A 120-year-old school turned art hub on Charoenkrung.
The buzz: When the bright blue doors closed on the Arthorn Suksa Chinese school for the last time in mid-2017, Charoenkrung locals could have been forgiven for thinking the 120-year-old building would make way for yet another condo. Instead, this sprawling multi-purpose art, retail and F&B hub from the Attakanwong family behind neighboring Lek Gallery puts forward a convincing case for the tasteful regeneration of heritage buildings.
The space: Accessed via a slender, palm-fringed pathway that cuts between old-school shop-house residences, ATT 19's multi-level space takes on the breezy, clean look of a day spa or resort. The original structure has been restored using only reclaimed wood, tiles and bricks, and then expanded to occupy a total 2,000 sq meters of floor space. Exposed teak ceilings, ghostly remnants of old staircases and century-old tapestries are countered by whitewashed walls, raw concrete flooring and an abundance of glass.
The shop: In an attempt to entice a younger crowd away from the mall, the first floor opens onto a covered courtyard that’s actually dedicated to retail—here you can shop for meticulously imperfect Japanese ceramics (from B1,100 up to ten times that amount), vintage and designer clothing, Asian antiques and various rotating handmade decor pieces (we’ve got our eyes on some of the Indonesian necklaces). “We focus on one-offs—vintage, antique or ‘one-of-one’ pieces,” explains Porntip “Mook” Attakanwong, ATT 19’s creative director. “I always say, ‘If you’re going to buy two Ikea vases, hold off and save that money for something that’s a real conversation starter.’”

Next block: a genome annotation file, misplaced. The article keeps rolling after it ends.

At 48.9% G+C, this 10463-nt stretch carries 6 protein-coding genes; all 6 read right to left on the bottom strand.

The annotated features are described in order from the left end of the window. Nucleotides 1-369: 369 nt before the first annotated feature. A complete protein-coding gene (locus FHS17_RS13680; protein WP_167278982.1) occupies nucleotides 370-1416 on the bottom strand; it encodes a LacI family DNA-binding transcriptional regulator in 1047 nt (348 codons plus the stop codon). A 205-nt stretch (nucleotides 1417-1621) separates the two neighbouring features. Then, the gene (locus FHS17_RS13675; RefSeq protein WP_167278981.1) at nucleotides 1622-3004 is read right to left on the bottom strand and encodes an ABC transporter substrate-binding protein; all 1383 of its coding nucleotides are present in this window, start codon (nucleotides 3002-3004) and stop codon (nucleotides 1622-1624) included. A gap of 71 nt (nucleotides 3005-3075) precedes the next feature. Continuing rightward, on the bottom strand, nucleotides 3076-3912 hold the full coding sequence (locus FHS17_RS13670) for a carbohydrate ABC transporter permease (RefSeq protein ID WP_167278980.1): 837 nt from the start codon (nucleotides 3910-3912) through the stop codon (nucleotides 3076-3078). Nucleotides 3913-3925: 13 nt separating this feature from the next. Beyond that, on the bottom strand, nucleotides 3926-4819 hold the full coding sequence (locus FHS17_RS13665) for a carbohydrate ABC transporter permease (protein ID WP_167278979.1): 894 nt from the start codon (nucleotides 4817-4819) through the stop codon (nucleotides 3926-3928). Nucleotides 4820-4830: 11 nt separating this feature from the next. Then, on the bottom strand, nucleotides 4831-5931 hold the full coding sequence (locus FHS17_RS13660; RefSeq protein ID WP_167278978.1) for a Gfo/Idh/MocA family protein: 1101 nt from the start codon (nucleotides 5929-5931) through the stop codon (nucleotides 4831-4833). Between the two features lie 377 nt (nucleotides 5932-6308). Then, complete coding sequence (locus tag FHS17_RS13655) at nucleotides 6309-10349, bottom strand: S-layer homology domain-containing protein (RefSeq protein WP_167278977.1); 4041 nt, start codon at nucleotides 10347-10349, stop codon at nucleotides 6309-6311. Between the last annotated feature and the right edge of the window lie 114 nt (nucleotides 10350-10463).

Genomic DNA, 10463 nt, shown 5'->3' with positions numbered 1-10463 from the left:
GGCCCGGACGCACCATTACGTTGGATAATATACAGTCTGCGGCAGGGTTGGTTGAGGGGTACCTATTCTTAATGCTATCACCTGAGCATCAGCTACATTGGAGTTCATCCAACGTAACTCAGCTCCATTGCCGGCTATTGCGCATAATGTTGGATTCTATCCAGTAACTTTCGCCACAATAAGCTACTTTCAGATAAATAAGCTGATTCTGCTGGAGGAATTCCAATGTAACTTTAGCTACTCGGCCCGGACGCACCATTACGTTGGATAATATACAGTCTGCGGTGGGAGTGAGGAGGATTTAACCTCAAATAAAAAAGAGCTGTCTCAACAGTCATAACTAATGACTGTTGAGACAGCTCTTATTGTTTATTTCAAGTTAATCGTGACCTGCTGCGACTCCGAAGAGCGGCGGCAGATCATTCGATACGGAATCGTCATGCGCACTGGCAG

The art: Upstairs, among the eaves of the original building, is an exhibition space that welcomes new work every one to two months. Things kicked off with “Who I Am,” a collection of intricate, abstract drawings and paintings from U.S. artist Douglas Diaz, and Mook says they will split their focus between contemporary art and shows that delve into the world of Asian antique history.
The food & drink: Emphasizing the casual atmosphere, on-site you’ll also find Bad Ass Asia Bar (B.A.A.B), whose cocktail and tapas menu deals in Asian ingredients and flavors. Try the Shanghai Mist (B370), an easy-drinking mix of white tea-infused vodka with pomelo juice served in a petite teapot, which is made for sundown in the breezy courtyard. A restaurant, Mad Beef, will launch shortly to offer a meat-focused chef’s table experience to only eight diners per night around a sleek wooden counter.
Why you should come back: As a weekend destination, this stylish spot bridges the gap between the youth-oriented Warehouse 30 and Charoenkrung’s niche antique dealers. There is talk of holding block parties and other collaborative events, which only bodes well for the neighborhood’s growing reputation as a creative district. Carl Dixon